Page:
Peripheral neuropathy is damage to nerves of the peripheral nervous system, which may be caused either by diseases of or trauma to the nerve or the side effects of systemic illness.Source: Wikipedia
Within all the people who go to their doctor with mononeuritis, 79% report having loss of sensation, 51% report having foot or toe pain, and 47% report having paresthesia. The symptoms that are highly suggestive of mononeuritis are loss of sensation, paresthesia, and hand or finger weakness, although you may still have mononeuritis without those symptoms.
Patients with mononeuritis often receive other diagnostic procedures (interview; evaluation; consultation), physical therapy exercises, magnetic resonance imaging, examination of foot, application of splint, other therapeutic procedures, decompression peripheral nerve and occupational therapy assessment .
|Other diagnostic procedures (interview; evaluation; consultation)||$101|
|Physical therapy exercises (Exercises)|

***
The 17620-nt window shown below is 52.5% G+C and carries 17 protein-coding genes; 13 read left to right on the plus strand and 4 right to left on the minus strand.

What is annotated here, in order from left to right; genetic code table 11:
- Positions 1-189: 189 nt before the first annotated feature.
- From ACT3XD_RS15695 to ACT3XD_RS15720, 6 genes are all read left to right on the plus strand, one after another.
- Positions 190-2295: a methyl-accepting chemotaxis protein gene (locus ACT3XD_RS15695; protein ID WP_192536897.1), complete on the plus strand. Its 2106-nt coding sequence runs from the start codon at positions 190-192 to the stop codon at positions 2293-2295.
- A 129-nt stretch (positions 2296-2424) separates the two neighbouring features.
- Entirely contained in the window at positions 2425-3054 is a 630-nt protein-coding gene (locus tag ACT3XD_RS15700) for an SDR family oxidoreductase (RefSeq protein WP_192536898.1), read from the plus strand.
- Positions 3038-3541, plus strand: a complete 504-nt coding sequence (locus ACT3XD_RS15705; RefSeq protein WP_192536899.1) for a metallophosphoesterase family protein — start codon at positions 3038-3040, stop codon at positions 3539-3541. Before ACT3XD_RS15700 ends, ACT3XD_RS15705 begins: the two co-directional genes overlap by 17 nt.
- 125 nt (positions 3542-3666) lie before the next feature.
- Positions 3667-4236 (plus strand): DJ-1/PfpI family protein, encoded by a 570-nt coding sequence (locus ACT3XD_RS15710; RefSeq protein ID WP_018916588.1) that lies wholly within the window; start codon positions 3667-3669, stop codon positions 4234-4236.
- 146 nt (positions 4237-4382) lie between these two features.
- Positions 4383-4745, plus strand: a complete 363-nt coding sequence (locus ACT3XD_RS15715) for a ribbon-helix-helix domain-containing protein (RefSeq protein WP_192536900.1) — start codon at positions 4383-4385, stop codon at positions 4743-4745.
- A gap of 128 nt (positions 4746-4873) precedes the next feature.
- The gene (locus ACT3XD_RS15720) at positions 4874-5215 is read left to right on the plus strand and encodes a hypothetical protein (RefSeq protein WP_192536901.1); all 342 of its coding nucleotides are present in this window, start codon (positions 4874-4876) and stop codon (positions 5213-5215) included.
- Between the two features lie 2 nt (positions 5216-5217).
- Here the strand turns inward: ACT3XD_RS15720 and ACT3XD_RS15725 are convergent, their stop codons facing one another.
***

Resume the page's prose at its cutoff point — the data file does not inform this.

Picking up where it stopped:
|Magnetic resonance imaging (Mri)||$297|
|Examination of foot|
|Application of splint (Splinting)|
|Other therapeutic procedures||$17|
|Decompression peripheral nerve (Peripheral nerve decompression)||$958|
|Occupational therapy assessment (Speech therapy)|
The most commonly prescribed drugs for patients with mononeuritis include propoxyphene, rofecoxib (vioxx), tiagabine (gabitril), buprenorphine (suboxone), dexlansoprazole (dexilant), sevoflurane, epirubicin, oxytetracycline/phenazopyridine/sulfamethizol, flurbiprofen, phenelzine (nardil), fenoprofen (progesic), 6-aminocaproic acid (amicar) and melphalan .
|6-Aminocaproic Acid (Amicar)||$272|
Groups of people at highest risk for mononeuritis include age 45-59 years. On the other hand, age 1-4 years and age < 1 years almost never get mononeuritis.